the more I buy over the Web, the more I realize that what really sets the e-commerce sites I love apart has little to do with technology. Instead, it boils down to people -- specifically, customer service and support. In this regard, the Web is no different from conventional stores and catalogs. Some treat their clients well, others don't. Over time, buyers tend to stick with the former and turn their backs on the latter.So true. The article goes on to praise Amazon - rightfully. I have mostly good experiences with them...
As basic as it seems, many online businesses haven't mastered this lesson yet. They get caught up in cool technology tricks or the novelty of their business model. Or they think that offering lower prices or bigger selection is enough to keep customers coming back, even if the ultimate purchasing process is marred by problems with deliveries or returns.
However, the Web offers no magic that justifies shoddy service. Customers have to enjoy their relationship with a business or they won't develop loyalty. And without a steady stream of repeat customers, Web outfits can't ever hope to be profitable.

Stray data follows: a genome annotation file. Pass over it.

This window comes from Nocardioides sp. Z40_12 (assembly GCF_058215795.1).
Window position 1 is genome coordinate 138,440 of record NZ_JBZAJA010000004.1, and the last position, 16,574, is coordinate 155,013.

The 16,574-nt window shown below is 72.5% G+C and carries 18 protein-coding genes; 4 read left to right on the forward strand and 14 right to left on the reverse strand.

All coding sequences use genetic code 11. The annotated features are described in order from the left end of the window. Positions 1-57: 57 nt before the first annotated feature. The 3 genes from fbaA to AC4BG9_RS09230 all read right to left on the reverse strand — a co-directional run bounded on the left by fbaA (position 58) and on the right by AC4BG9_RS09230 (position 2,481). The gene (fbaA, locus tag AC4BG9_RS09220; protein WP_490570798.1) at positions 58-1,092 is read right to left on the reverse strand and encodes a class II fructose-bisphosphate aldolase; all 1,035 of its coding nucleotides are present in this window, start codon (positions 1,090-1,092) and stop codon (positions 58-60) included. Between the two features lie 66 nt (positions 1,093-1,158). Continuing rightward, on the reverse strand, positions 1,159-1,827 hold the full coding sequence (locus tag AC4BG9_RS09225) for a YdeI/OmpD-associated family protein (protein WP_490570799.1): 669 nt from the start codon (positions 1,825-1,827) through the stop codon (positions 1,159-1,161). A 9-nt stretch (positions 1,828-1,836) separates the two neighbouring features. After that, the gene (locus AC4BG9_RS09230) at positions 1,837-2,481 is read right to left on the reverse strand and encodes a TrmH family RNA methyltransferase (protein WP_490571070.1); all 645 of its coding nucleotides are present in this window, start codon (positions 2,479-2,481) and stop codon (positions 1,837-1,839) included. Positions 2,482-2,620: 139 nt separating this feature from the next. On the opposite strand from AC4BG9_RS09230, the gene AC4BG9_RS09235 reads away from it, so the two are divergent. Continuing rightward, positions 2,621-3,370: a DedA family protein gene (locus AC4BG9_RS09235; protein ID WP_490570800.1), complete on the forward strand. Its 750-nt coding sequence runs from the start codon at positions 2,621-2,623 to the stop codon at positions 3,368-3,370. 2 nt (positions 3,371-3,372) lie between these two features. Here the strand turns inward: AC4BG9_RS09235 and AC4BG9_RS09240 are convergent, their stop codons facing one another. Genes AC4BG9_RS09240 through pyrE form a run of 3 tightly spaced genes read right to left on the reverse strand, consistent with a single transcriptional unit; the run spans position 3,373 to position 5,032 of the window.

On the same topic, same day, James alerted me to some recent research from Jupiter on email in customer service:
If you're looking for a quick response to a customer service question, don't count on e- mail, according to a new study. Only a third of the companies surveyed by Jupiter Research bothered to immediately acknowledge they had gotten customers' e-mail in the first place, sending an automatic response. Most of the companies did eventually respond to consumers, but don't hold your breath; only 52 percent got back within 24 hours, while 32 percent took three days or longer.3 days or longer? Sorry, mate, my €s has just gone elsewhere...
(CNet Tech News: Email makes for customer non-service)
Anders Jacobsen |